6. If the Cardinals win, for Kerry: Make a fuss over a great show and the strength/good nature of the heartland. Revel in the Red Sox curse. For Bush: Resist the urge to equate yourself with the team at this time. Offer your congratulations and move on.

There’s no playbook here. Kerry and Bush will get to write one.

As for me, I’m undecided at the moment. The Missouri guy in me wants to root for the Cardinals. But, I moved to Springfield from an American League town–Kansas City. The Cardinals have always been cross-state rivals. I like cheering for underdogs (typically American unless we’re talking University of Delaware football–2003 1-AA National Champions–then I want to see nothing but crushing victories over hapless foes). Can I bring myself to root for the birds?

8 Responses

  1. Charles Knell 

    Oh boy! This one is a target-rich environment! How about Al Gore = Bill Buckner?

  2. hahaha! Good one! 🙂

  3. Resident Harriden 

    Call me simple-minded, but you can combine proximity, pathos and metaphor (or metafur) any way you like and you’ll never turn John Kerry into a “guy”. Why can’t John Kerry be who he is – an Eastern liberal elite, married to a wealthy heiress. He will never out-Bush, Bush, and why should he try? Even the press covering him are making fun of him (see hilarious pool report from recent goose hunting photo-op) even though they will vote for him to a man (or woman). He was booed at Fenway when he stopped by there before the convention, he called the sacred Lambeau Field “Lambert”, there is even a blog devoted to his sports gaffs. The list goes on and on. The other day he said he would take his “faith” with him to the Oval Office. John Kerry discussing religion is like a pig discussing Descartes. Who does he think he’s fooling? I can understand the tactic of playing to your base during the primaries, then going to the center during the national race, but who decided he needed a complete personality overhaul two weeks before the election? This just feeds into the GOP line that he’ll “Say Anything” to get elected. The Dems could have nominated a “guy” but they thought Kerry had electibility. What’s all this makeover nonsense? Let him be.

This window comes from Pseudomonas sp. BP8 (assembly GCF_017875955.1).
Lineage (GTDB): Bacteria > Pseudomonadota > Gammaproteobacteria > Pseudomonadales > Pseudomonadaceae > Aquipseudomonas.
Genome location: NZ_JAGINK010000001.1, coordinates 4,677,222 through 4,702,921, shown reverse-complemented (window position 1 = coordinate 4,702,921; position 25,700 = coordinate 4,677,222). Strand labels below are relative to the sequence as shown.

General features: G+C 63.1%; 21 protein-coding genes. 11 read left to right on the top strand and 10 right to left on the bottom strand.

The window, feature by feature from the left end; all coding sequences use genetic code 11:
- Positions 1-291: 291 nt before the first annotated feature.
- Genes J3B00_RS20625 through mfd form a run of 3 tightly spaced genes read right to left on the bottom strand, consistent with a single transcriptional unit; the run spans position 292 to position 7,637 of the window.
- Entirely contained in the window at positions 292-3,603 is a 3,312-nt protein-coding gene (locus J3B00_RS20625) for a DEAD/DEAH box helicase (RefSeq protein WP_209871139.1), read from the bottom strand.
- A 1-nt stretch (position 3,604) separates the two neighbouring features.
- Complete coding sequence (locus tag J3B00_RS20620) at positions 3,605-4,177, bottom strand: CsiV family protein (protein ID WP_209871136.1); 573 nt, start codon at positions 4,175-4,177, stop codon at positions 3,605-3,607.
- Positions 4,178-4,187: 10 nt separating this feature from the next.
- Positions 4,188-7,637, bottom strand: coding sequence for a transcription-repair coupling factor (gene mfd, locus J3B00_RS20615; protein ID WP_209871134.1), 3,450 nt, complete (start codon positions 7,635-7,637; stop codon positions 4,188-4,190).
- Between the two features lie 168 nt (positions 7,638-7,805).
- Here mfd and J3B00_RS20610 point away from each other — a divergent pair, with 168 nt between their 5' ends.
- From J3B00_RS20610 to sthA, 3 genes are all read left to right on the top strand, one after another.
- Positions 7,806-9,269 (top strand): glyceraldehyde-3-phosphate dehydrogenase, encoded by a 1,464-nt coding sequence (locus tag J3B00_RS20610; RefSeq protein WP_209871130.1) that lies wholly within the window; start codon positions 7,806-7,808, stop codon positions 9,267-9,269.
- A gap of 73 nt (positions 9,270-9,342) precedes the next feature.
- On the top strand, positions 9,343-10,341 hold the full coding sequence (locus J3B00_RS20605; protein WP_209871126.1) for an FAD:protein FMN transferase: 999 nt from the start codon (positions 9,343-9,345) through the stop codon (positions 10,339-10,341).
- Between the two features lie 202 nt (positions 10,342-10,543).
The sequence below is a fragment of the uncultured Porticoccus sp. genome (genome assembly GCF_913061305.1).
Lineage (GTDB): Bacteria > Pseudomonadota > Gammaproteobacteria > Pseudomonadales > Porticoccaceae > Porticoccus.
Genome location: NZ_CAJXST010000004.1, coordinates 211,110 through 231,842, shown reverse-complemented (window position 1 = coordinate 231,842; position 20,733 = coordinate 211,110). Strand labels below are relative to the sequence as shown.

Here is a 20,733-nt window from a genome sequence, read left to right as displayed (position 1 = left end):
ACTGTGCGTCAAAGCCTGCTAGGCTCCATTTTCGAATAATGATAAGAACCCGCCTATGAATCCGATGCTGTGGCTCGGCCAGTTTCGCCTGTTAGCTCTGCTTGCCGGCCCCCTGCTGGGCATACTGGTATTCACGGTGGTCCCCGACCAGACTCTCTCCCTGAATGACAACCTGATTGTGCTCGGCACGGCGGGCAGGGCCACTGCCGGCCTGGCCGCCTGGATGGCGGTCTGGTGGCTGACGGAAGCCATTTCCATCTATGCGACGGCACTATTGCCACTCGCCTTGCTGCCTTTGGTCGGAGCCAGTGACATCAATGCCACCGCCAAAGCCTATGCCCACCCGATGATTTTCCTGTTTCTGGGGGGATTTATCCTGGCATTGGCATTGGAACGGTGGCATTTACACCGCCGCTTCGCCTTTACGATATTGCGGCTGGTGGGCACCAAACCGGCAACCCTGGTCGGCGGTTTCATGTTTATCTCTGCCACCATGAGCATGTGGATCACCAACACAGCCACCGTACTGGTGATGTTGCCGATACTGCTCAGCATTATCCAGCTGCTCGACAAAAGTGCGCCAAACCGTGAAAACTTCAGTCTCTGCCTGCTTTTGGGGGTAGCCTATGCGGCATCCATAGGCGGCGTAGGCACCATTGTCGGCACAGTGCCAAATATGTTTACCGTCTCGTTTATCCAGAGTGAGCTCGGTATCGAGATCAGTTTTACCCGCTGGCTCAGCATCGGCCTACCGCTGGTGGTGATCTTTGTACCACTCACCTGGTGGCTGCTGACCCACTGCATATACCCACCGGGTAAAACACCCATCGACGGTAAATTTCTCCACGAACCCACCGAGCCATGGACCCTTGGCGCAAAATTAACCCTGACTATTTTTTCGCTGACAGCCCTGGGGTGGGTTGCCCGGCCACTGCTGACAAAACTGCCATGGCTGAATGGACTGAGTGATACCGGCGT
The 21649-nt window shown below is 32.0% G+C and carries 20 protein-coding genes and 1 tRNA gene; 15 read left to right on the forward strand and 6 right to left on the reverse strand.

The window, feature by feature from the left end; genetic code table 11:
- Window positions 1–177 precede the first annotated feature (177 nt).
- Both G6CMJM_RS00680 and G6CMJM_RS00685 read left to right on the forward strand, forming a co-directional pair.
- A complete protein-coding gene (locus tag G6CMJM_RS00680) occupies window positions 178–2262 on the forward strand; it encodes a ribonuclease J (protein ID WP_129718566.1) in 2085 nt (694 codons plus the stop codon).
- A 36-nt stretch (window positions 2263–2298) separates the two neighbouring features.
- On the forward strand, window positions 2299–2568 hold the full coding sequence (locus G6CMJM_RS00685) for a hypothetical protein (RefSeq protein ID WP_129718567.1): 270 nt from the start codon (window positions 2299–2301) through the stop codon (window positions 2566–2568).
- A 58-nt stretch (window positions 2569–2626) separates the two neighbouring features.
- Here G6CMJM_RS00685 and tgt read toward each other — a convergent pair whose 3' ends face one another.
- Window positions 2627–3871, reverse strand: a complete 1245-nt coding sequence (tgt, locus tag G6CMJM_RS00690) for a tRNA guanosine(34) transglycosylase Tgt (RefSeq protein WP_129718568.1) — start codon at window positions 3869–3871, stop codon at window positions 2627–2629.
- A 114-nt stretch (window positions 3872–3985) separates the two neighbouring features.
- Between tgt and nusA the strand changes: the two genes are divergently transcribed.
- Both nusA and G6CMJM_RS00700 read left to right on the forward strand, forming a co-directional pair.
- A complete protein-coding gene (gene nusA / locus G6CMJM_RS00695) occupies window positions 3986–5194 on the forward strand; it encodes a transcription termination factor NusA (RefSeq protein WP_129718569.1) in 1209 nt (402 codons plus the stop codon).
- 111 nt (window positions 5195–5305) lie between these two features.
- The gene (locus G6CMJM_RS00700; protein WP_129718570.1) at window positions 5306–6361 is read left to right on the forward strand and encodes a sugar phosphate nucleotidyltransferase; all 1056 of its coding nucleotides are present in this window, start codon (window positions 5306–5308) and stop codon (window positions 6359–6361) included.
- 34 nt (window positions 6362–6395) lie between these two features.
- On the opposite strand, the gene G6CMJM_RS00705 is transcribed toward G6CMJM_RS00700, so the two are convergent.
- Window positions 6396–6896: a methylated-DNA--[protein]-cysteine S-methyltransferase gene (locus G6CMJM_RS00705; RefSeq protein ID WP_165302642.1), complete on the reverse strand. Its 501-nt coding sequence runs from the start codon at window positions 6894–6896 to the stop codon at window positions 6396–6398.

4. acline 

    RH– This entry is about how we create narratives from ambiguous situations and how such creation creates very real rhetorical situations. I think the advice I gave to both candidates is sound as far as it can be known considering this is a new situation.

  5. Resident Harriden 

    The new situation being the Red Sox won?

  6. Sven 
  7. RH… yes, the win creates the *potential* new situation. it is not in itself the new situation. The new situation is the one created by the narrative linking Kerry to the Sox (and this narrative was made easier to create by the three elements I mentioned earlier). In other words, the fact the Sox are in the series at the same time that a Mass. senator is running for president is ambiguous–meaningless–until someone applies a narrative structure to give the situation meaning. Once that’s done, Kerry and Bush must then react to the newly created rhetorical situation (whether they want to or not).

  8. MWS 

    This is a pretty bizaare discussion considering that 90% of the players on both teams are probably Republicans.

    I think RH makes a good case-it’s pointless for Kerry to try to be what he is not. It doesn’t mean Kerry can’t revel in the Red Sox–assuming he really does like baseball. It works for Giuliani because you can see he really does love the Yankees and it’s not just a political trick (if it was he would try to give equal time to the Mets).